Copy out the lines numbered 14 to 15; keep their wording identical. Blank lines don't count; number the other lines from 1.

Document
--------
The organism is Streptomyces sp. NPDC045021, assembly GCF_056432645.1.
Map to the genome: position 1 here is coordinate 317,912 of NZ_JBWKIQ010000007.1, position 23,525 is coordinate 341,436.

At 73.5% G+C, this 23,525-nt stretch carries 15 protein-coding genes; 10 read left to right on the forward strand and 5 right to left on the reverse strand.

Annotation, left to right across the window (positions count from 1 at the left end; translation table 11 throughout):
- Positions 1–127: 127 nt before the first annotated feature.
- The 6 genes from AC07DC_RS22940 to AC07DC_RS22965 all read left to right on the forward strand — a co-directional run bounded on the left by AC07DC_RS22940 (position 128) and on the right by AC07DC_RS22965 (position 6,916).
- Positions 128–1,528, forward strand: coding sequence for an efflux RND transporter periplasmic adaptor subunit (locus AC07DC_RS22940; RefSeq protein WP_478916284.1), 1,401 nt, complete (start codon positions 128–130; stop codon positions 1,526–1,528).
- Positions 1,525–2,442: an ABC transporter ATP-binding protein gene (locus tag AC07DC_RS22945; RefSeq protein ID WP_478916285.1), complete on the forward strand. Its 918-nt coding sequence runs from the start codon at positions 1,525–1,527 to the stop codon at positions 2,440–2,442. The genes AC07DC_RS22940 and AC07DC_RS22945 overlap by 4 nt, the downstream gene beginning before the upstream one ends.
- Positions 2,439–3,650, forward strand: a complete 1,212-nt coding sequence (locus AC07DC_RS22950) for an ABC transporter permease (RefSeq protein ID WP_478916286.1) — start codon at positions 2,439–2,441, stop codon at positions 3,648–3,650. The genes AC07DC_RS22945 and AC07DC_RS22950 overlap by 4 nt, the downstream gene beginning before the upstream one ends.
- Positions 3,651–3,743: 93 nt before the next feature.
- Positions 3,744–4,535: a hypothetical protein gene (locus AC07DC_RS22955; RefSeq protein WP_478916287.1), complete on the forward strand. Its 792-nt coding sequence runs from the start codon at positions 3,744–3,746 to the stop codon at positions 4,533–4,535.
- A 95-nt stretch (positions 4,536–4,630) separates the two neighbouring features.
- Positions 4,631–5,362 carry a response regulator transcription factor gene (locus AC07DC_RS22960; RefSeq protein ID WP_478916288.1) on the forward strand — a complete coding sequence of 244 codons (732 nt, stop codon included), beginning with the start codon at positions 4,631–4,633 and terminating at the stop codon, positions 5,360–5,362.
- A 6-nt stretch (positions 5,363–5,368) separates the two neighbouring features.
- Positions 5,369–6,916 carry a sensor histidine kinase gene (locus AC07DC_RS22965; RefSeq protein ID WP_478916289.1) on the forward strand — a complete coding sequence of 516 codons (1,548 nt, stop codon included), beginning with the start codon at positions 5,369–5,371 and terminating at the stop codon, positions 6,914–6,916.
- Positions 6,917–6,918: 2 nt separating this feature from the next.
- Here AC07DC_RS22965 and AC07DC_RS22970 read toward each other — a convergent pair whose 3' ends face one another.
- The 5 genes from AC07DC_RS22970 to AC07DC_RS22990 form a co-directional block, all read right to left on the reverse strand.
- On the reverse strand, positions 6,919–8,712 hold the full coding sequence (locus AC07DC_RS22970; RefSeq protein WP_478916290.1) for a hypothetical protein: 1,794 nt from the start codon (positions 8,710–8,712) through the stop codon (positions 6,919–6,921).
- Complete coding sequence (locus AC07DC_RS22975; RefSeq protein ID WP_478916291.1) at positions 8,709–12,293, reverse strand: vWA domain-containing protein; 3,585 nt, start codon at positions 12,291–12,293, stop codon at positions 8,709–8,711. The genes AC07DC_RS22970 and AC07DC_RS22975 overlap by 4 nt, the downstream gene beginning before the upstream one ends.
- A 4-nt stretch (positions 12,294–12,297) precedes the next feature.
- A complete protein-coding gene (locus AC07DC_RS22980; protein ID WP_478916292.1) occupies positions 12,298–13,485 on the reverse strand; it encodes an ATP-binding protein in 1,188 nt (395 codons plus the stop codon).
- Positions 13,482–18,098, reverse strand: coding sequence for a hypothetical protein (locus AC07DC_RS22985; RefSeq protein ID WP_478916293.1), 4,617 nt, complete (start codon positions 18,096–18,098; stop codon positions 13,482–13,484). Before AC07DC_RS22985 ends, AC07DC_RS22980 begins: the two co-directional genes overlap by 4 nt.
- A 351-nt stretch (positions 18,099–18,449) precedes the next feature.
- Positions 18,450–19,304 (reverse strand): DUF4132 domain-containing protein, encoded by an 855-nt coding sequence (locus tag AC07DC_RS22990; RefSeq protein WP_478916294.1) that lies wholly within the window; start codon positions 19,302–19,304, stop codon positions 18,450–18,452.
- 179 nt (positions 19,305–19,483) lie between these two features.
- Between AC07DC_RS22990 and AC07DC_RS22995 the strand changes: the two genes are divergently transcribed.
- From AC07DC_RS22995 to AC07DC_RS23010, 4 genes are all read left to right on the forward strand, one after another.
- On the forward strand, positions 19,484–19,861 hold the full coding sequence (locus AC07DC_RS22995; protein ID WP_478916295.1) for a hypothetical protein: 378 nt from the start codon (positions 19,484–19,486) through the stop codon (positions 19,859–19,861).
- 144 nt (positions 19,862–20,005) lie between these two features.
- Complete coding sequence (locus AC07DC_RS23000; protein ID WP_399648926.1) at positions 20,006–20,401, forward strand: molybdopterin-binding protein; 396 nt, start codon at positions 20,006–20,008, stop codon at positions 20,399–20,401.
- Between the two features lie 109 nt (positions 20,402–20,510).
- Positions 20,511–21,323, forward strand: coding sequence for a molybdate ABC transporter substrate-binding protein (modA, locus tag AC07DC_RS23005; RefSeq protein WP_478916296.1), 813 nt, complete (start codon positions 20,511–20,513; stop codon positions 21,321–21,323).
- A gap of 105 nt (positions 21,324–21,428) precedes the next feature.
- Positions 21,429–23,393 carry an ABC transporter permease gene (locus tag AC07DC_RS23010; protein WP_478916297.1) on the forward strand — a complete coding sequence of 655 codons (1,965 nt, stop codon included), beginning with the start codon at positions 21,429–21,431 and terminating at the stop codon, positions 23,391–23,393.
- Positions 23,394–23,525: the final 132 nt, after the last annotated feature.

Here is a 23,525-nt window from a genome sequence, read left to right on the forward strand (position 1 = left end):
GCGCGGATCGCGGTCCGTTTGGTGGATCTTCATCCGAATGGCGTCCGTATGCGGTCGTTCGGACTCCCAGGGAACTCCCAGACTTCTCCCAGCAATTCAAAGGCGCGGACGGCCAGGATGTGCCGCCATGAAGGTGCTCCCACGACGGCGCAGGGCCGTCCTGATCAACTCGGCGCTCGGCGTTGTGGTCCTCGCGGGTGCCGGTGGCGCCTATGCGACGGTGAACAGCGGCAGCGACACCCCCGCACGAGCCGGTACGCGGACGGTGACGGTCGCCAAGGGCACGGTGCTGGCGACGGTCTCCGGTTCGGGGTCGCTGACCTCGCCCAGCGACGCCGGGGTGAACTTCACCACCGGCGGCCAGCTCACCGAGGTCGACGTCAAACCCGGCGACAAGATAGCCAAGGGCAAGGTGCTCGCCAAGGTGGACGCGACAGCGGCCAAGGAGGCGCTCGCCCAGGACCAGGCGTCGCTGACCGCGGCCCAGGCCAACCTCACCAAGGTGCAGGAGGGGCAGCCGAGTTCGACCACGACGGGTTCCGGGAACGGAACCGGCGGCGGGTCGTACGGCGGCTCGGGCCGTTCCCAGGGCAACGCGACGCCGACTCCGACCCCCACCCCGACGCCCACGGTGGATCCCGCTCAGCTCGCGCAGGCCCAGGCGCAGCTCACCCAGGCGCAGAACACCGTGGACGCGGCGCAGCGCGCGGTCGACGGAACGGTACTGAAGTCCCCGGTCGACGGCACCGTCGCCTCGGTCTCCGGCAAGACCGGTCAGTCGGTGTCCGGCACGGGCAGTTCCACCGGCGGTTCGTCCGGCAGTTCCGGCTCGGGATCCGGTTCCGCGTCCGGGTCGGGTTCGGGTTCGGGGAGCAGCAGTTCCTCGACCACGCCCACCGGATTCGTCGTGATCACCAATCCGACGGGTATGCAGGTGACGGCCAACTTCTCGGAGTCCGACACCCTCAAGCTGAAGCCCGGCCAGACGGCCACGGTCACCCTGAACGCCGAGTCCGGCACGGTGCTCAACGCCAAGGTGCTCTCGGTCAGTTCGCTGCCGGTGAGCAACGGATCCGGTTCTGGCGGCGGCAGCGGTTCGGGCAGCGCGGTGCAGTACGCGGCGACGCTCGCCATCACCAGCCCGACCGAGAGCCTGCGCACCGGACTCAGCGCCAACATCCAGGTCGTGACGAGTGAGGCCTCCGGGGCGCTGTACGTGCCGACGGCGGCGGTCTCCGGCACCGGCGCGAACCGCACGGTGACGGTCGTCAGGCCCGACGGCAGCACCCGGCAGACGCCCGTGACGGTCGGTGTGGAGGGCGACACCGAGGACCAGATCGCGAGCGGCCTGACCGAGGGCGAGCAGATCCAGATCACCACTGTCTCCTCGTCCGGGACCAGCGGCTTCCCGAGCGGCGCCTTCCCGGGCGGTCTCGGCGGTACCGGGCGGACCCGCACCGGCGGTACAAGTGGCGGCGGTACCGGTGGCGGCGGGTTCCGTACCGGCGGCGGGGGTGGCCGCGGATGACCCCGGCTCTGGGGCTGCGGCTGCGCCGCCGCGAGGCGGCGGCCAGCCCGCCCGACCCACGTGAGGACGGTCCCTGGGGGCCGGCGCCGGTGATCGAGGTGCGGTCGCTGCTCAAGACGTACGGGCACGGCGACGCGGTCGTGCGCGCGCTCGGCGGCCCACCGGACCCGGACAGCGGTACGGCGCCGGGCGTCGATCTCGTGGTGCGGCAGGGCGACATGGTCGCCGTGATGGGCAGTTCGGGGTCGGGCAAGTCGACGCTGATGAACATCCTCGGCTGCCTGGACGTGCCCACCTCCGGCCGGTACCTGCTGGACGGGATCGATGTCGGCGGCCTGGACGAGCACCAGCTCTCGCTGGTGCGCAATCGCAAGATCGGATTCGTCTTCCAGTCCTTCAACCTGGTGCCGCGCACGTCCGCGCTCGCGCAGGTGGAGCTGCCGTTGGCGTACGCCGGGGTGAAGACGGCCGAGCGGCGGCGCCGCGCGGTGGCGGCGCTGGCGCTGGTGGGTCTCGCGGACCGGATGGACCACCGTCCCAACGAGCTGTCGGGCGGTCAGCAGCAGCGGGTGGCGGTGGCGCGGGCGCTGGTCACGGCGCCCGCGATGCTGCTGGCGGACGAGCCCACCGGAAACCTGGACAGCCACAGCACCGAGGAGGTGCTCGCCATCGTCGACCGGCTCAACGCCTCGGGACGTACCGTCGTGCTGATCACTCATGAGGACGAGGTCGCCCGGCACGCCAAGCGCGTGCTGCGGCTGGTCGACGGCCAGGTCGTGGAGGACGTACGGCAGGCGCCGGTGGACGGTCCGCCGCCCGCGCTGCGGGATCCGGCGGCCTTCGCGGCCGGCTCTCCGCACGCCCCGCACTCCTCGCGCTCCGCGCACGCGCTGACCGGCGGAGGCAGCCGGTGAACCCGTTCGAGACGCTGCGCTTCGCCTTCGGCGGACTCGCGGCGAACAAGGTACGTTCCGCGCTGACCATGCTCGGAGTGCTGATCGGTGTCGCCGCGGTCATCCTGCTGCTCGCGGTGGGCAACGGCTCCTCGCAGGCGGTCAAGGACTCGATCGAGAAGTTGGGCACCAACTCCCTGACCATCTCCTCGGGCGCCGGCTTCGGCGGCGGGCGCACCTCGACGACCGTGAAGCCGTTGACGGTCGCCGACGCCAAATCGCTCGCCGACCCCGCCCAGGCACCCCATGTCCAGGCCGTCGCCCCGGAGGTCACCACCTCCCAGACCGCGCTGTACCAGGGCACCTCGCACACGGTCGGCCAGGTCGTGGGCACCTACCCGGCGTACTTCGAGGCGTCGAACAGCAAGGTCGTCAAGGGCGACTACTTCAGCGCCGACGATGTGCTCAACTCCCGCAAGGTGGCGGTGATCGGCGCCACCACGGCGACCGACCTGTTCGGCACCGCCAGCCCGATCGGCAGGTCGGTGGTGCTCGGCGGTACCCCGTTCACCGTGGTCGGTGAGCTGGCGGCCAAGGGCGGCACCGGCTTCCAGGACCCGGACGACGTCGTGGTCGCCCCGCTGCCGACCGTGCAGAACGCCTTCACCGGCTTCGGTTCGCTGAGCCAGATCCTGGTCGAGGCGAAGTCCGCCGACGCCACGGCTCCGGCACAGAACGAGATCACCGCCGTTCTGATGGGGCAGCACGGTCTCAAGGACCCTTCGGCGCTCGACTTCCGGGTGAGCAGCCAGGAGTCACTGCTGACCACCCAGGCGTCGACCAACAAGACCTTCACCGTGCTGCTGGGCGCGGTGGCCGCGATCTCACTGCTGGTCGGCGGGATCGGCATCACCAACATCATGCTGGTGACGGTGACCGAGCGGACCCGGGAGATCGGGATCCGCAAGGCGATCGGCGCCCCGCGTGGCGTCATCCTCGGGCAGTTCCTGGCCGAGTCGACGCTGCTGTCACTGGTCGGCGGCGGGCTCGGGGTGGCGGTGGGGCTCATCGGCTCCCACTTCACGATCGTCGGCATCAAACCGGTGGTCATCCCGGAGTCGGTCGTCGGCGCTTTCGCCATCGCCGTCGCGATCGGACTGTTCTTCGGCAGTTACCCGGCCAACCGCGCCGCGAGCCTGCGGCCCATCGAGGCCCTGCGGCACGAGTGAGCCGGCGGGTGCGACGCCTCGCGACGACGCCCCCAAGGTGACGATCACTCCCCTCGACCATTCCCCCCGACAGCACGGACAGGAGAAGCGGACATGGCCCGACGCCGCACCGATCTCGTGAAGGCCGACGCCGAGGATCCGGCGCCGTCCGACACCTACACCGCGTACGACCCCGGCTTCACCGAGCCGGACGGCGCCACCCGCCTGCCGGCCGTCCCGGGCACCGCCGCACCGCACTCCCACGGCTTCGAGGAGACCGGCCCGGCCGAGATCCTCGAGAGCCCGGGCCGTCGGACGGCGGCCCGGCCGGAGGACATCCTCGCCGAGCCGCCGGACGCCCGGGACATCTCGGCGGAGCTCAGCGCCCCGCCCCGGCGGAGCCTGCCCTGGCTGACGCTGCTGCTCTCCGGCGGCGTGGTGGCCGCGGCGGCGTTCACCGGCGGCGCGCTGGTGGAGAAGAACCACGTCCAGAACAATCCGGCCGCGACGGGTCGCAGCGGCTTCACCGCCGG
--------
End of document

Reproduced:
- A 6-nt stretch (positions 5,363–5,368) separates the two neighbouring features.
- Positions 5,369–6,916 carry a sensor histidine kinase gene (locus AC07DC_RS22965; RefSeq protein ID WP_478916289.1) on the forward strand — a complete coding sequence of 516 codons (1,548 nt, stop codon included), beginning with the start codon at positions 5,369–5,371 and terminating at the stop codon, positions 6,914–6,916.